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Korean J Intern Med > Volume 32(6); 2017 > Article
Yoo: Utility and drawbacks of [18]F-fluorodeoxyglucose positron emission tomography in the evaluation of adult-onset Still’s disease
See Article on Page 1082-1089
Adult-onset Still’s disease (AOSD) is a systemic inflammatory disorder of unknown etiology characterized by a high spiking fever, an evanescent salmon-colored maculopapular rash, arthritis, and neutrophilic leukocytosis [1]. Various systemic manifestations are known; serious complications may develop in some patients who require intensive immunomodulatory therapy. Approximately 60% to 70% of patients develop a chronic polycyclic form of disease or chronic polyarthritis, which eventually induces joint destruction [1]. The ability to reliably identify patients in which the disease is likely to progress allows for more active treatment of these patients via early prescription of biological agents.
Recently, several studies have shown that proinflammatory cytokines, including interleukin 1 (IL-1), IL-6, IL-18, tumor necrosis factor-α, and interferon- γ, are involved in the pathogenesis of AOSD [1]. The accumulated evidence indicates that the chronic form of AOSD can be divided into two distinct subtypes with different cytokine profiles: a predominantly systemic subtype and a predominantly arthritic subtype [1]. As our understanding of the roles played by cytokines in AOSD has advanced, anti-cytokine biologicals have shown promising results when used to treat some patients with refractory AOSD [1].
The diagnosis of AOSD requires exclusion of other febrile diseases, such as malignancy and infection, and other rheumatic diseases, including polyarthritis, systemic autoimmune diseases, and systemic vasculitis. AOSD lacks typical serological and pathological findings. Its diagnosis depends largely on the criteria suggested by Yamaguchi et al. [2], but specialists have not yet reached consensus in terms of the diagnostic criteria for AOSD. Inflammatory rheumatic disease must be diagnosed and treated early (preferentially preclinically) to prevent irreversible tissue damage. Thus, early diagnosis and targeted treatment require sensitive disease-monitoring techniques, including the use of disease-specific serological biomarkers and advanced imaging methods.
The use of informative biomarkers to modify the dosages of therapeutic regimens according to disease status is very important. Traditionally, the extent of AOSD activity has been measured using the criteria of Pouchot, based on 12 systemic clinical features: fever, the typical rash, sore throat, myalgia, arthritis, pneumonia, pleuritis, pericarditis, hepatomegaly or another liver abnormality, splenomegaly, lymphadenopathy, and leukocytosis (15,000 cells/mm3) [3]. In addition, the serum levels of nonspecific acute-phase reactants, including C-reactive protein (CRP) and ferritin, and the erythrocyte sedimentation rate (ESR), are useful biomarkers in clinical practice [1]. To date, many biomarkers, including calprotectin, free IL-18, β2-microglobulin, vitamin B12, high-mobility group B1, soluble CD163, S100A12, neutrophils (CD64+), CXCL-10(+)/CXCL-13(+) cells, and CD68(+)/H-ferritin(+) cells, have been evaluated to determine their ability to assess AOSD disease activity. However, their utilities in clinical practice have not been validated adequately. AOSD is rare, and the recruitment of sufficient numbers patients to impart adequate statistical power to clinical studies is difficult [4]. Additionally, such nonspecific inflammatory biomarkers may not accurately reflect disease activity in patients with AOSD, especially those under treatment with corticosteroids and/or immunomodulators. Some patients may exhibit high levels of inflammatory cytokines (for example, serum IL-18) even when they are in clinical remission, or may have silent disease with normal levels of CRP and ferritin, and a normal ESR [5]. During the clinically silent stage, the detection of residual disease activity using disease-specific biomarkers or specific imaging modalities assessing metabolic or immunological function is important. Such monitoring techniques would facilitate the care of patients with AOSD, minimizing flare-ups during the maintenance stage.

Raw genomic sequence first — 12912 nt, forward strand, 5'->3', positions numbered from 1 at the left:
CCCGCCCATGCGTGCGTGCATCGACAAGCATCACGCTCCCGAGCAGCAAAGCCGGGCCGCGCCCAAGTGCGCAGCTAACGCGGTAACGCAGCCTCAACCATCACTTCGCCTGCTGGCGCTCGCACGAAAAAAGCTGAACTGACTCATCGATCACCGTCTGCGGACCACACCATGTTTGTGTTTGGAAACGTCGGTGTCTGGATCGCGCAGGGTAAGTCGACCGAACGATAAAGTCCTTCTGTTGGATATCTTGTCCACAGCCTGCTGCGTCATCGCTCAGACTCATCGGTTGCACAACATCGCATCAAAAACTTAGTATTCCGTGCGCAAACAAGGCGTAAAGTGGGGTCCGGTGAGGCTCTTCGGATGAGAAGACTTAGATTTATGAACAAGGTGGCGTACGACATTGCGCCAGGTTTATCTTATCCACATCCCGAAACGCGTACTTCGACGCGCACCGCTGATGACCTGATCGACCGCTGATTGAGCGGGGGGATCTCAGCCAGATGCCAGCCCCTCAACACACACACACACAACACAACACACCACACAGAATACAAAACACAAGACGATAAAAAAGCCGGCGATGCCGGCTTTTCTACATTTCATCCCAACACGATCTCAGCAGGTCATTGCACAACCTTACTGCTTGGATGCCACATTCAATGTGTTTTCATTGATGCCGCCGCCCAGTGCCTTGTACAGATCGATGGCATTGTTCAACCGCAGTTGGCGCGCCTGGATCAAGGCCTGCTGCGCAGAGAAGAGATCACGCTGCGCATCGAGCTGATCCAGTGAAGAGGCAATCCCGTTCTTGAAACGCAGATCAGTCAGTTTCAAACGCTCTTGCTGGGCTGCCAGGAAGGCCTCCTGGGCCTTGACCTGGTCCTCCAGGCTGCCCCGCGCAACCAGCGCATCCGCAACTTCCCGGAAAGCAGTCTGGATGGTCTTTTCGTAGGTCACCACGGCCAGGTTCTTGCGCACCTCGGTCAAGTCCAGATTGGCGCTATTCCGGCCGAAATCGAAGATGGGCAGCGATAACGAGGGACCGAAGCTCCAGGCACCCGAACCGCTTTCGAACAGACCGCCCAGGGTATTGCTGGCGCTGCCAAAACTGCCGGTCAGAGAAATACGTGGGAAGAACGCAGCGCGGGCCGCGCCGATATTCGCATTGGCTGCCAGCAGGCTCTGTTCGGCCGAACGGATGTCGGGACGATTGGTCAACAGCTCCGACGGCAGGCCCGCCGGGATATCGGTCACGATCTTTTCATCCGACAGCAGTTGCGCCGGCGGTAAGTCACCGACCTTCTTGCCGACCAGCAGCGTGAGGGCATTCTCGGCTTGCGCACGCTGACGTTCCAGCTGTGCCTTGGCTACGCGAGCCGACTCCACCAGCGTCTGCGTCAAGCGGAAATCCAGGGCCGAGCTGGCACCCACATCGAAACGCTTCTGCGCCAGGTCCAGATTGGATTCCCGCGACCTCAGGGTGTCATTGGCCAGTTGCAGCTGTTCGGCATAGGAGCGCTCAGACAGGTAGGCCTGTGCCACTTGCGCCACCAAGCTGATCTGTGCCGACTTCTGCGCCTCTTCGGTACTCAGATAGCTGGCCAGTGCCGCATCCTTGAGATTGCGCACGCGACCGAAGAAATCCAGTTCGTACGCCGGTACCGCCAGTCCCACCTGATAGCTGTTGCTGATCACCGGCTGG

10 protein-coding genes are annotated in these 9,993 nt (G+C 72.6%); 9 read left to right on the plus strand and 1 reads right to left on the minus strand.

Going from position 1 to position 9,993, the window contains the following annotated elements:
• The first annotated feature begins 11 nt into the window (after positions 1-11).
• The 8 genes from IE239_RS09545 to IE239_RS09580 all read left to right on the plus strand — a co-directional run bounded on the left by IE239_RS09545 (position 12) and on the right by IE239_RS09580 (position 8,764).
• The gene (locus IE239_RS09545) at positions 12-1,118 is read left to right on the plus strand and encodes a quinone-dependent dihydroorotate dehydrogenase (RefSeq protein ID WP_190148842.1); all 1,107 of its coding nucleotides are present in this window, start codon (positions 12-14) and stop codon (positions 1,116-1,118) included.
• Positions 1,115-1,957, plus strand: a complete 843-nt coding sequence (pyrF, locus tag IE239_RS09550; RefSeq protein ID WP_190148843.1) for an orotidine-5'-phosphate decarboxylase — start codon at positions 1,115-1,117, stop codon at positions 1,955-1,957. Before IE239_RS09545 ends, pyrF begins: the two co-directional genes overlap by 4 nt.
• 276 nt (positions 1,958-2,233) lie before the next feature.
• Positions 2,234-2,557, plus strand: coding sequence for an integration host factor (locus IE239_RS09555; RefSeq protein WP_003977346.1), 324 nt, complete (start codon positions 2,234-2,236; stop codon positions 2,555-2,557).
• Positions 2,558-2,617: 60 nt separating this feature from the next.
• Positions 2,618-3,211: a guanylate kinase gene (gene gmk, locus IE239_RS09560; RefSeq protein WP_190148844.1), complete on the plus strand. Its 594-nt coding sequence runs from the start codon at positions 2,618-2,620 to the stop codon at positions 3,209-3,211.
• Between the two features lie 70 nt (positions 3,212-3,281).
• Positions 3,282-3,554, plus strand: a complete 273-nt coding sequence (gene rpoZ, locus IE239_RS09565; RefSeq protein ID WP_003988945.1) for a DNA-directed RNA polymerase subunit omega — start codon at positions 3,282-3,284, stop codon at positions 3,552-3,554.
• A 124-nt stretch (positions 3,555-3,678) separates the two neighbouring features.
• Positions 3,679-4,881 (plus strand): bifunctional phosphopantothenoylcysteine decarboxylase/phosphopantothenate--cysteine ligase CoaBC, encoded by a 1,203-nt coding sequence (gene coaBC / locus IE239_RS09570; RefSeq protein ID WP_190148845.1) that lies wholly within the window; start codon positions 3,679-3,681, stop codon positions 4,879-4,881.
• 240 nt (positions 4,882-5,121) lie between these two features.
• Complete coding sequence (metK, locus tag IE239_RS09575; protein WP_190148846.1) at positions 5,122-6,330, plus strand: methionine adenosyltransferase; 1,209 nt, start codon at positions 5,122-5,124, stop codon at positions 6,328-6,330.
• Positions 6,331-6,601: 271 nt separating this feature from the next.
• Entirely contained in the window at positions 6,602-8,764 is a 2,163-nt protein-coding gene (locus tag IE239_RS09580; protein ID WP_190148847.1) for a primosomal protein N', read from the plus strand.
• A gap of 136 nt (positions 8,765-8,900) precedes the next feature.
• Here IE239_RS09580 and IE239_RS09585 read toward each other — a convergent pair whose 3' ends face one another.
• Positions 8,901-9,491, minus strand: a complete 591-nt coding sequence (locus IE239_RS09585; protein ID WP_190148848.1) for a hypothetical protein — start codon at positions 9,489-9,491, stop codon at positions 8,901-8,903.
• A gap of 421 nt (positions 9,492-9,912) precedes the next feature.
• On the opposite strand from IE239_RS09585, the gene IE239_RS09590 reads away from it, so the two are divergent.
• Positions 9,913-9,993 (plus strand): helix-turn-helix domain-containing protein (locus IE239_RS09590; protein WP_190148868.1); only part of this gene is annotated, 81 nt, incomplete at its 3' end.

[18]F-fluorodeoxyglucose positron emission tomography/ computed tomography (18F-FDG PET/CT) has been used to examine oncological patients; the technique exploits the increased aerobic glycolysis of cancer cells, which correlates with the expression level of hypoxia-inducible factor 1α (HIF1α). This factor regulates the expression levels of glucose transporters, hexokinase, and other factors, and shifts cancer cells into an oxygen-conservation mode; thus, increasing aerobic glycolysis [6]. FDG uptake is not limited to cancer cells, being exhibited also by various inflammatory cells, especially activated macrophages stimulated by cytokines under hypoxic conditions. Uptake by inflammatory cells requires HIF1α activation to permit tissue infiltration and cellular activation [7]. In vitro experiments and a few small clinical observational studies have shown that FDG uptake by inflammatory tissue seems to reflect inflammatory activity. Thus, FDG-PET/CT has been used to assess the status of various rheumatic diseases. The clinical utility of [18]F-FDG PET/CT for the examination of patients with active rheumatic diseases has been documented in those with rheumatoid arthritis, spondyloarthritis, polymyalgia rheumatica, relapsing polychondritis, immunoglobulin G4-related disease, large-vessel vasculitis, Wegener’s granulomatosis, and inflammatory myositis [7].